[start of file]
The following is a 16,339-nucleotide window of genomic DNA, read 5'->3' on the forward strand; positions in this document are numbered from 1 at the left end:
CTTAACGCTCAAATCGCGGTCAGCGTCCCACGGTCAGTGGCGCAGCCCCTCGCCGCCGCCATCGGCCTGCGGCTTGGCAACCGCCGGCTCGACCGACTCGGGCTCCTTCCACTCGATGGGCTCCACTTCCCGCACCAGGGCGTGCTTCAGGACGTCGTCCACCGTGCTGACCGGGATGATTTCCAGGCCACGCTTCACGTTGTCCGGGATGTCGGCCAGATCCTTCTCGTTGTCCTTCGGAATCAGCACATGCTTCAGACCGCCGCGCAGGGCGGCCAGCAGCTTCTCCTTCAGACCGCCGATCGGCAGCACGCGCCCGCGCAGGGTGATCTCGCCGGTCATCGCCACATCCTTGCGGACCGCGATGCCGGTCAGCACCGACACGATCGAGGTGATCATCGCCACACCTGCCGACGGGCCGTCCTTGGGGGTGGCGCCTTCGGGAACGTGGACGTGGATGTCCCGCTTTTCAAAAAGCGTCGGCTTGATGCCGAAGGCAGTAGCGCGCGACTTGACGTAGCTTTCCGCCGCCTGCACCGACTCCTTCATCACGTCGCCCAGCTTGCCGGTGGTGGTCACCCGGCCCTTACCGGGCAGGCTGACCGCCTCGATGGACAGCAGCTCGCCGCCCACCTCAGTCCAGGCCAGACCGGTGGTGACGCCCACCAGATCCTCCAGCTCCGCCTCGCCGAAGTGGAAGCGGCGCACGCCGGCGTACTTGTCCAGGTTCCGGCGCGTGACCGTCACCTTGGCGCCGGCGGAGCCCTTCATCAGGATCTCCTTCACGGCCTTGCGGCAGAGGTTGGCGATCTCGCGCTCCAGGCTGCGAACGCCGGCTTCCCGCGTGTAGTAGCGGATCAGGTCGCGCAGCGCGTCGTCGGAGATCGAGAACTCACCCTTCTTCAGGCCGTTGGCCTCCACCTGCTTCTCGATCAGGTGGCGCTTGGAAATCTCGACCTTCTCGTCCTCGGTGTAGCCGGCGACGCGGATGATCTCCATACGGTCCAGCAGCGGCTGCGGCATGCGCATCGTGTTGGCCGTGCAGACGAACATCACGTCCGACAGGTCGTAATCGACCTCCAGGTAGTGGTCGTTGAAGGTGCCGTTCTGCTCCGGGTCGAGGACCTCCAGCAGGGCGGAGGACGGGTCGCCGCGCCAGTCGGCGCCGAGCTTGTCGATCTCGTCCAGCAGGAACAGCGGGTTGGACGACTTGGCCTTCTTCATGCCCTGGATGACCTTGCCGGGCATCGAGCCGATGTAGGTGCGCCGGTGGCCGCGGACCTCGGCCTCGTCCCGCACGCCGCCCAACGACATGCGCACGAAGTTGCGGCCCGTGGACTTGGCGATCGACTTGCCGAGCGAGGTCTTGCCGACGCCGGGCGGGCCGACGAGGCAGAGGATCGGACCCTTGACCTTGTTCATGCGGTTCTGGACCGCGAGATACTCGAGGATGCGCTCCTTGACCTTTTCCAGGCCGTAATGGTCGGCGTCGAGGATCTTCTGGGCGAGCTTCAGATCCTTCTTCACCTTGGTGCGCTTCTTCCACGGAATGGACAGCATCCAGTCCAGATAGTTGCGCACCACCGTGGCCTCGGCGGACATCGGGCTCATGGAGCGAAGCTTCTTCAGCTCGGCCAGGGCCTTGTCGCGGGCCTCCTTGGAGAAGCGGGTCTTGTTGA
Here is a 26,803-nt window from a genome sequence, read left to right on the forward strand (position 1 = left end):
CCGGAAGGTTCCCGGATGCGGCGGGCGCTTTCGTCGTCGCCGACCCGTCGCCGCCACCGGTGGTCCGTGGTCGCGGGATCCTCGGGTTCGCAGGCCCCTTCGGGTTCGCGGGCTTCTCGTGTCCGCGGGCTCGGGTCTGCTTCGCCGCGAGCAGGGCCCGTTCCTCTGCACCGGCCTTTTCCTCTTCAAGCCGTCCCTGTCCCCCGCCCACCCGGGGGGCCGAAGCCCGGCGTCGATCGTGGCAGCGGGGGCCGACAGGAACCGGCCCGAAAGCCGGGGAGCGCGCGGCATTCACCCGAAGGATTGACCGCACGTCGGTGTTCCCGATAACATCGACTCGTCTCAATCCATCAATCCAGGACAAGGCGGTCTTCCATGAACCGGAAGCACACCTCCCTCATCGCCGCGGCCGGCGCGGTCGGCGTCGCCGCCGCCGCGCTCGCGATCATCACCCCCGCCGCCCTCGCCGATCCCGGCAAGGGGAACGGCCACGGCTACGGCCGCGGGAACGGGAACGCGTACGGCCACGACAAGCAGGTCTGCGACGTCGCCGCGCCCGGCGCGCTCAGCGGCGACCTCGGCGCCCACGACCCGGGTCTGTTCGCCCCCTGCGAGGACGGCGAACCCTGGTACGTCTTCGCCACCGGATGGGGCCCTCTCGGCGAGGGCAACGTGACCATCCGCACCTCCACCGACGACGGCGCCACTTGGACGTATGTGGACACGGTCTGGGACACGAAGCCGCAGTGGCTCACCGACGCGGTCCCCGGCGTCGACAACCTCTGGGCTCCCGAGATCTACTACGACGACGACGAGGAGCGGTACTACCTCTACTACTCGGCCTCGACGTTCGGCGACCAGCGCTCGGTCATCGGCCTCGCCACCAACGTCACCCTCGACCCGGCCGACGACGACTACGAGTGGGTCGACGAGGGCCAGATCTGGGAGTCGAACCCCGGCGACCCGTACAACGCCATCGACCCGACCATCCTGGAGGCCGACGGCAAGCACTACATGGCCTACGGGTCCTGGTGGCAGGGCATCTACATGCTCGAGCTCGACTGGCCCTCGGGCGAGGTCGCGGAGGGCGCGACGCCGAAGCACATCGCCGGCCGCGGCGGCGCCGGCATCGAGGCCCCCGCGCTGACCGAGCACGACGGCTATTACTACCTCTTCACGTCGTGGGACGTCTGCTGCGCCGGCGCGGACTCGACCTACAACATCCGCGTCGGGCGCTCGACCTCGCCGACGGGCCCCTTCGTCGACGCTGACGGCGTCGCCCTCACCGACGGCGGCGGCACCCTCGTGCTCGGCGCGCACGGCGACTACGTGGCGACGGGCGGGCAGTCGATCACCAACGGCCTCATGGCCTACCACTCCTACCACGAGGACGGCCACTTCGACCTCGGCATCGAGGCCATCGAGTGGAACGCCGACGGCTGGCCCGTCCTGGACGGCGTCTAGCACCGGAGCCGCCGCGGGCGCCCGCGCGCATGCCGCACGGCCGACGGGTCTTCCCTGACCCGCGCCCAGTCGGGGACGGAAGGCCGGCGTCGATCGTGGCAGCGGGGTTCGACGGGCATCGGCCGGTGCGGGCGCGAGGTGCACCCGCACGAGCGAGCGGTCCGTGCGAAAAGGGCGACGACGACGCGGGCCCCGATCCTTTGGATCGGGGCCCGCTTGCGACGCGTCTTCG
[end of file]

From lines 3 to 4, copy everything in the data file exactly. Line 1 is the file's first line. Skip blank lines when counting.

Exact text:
Here is a 26,803-nt window from a genome sequence, read left to right on the forward strand (position 1 = left end):
CCGGAAGGTTCCCGGATGCGGCGGGCGCTTTCGTCGTCGCCGACCCGTCGCCGCCACCGGTGGTCCGTGGTCGCGGGATCCTCGGGTTCGCAGGCCCCTTCGGGTTCGCGGGCTTCTCGTGTCCGCGGGCTCGGGTCTGCTTCGCCGCGAGCAGGGCCCGTTCCTCTGCACCGGCCTTTTCCTCTTCAAGCCGTCCCTGTCCCCCGCCCACCCGGGGGGCCGAAGCCCGGCGTCGATCGTGGCAGCGGGGGCCGACAGGAACCGGCCCGAAAGCCGGGGAGCGCGCGGCATTCACCCGAAGGATTGACCGCACGTCGGTGTTCCCGATAACATCGACTCGTCTCAATCCATCAATCCAGGACAAGGCGGTCTTCCATGAACCGGAAGCACACCTCCCTCATCGCCGCGGCCGGCGCGGTCGGCGTCGCCGCCGCCGCGCTCGCGATCATCACCCCCGCCGCCCTCGCCGATCCCGGCAAGGGGAACGGCCACGGCTACGGCCGCGGGAACGGGAACGCGTACGGCCACGACAAGCAGGTCTGCGACGTCGCCGCGCCCGGCGCGCTCAGCGGCGACCTCGGCGCCCACGACCCGGGTCTGTTCGCCCCCTGCGAGGACGGCGAACCCTGGTACGTCTTCGCCACCGGATGGGGCCCTCTCGGCGAGGGCAACGTGACCATCCGCACCTCCACCGACGACGGCGCCACTTGGACGTATGTGGACACGGTCTGGGACACGAAGCCGCAGTGGCTCACCGACGCGGTCCCCGGCGTCGACAACCTCTGGGCTCCCGAGATCTACTACGACGACGACGAGGAGCGGTACTACCTCTACTACTCGGCCTCGACGTTCGGCGACCAGCGCTCGGTCATCGGCCTCGCCACCAACGTCACCCTCGACCCGGCCGACGACGACTACGAGTGGGTCGACGAGGGCCAGATCTGGGAGTCGAACCCCGGCGACCCGTACAACGCCATCGACCCGACCATCCTGGAGGCCGACGGCAAGCACTACATGGCCTACGGGTCCTGGTGGCAGGGCATCTACATGCTCGAGCTCGACTGGCCCTCGGGCGAGGTCGCGGAGGGCGCGACGCCGAAGCACATCGCCGGCCGCGGCGGCGCCGGCATCGAGGCCCCCGCGCTGACCGAGCACGACGGCTATTACTACCTCTTCACGTCGTGGGACGTCTGCTGCGCCGGCGCGGACTCGACCTACAACATCCGCGTCGGGCGCTCGACCTCGCCGACGGGCCCCTTCGTCGACGCTGACGGCGTCGCCCTCACCGACGGCGGCGGCACCCTCGTGCTCGGCGCGCACGGCGACTACGTGGCGACGGGCGGGCAGTCGATCACCAACGGCCTCATGGCCTACCACTCCTACCACGAGGACGGCCACTTCGACCTCGGCATCGAGGCCATCGAGTGGAACGCCGACGGCTGGCCCGTCCTGGACGGCGTCTAGCACCGGAGCCGCCGCGGGCGCCCGCGCGCATGCCGCACGGCCGACGGGTCTTCCCTGACCCGCGCCCAGTCGGGGACGGAAGGCCGGCGTCGATCGTGGCAGCGGGGTTCGACGGGCATCGGCCGGTGCGGGCGCGAGGTGCACCCGCACGAGCGAGCGGTCCGTGCGAAAAGGGCGACGACGACGCGGGCCCCGATCCTTTGGATCGGGGCCCGCTTGCGACGCGTCTTCG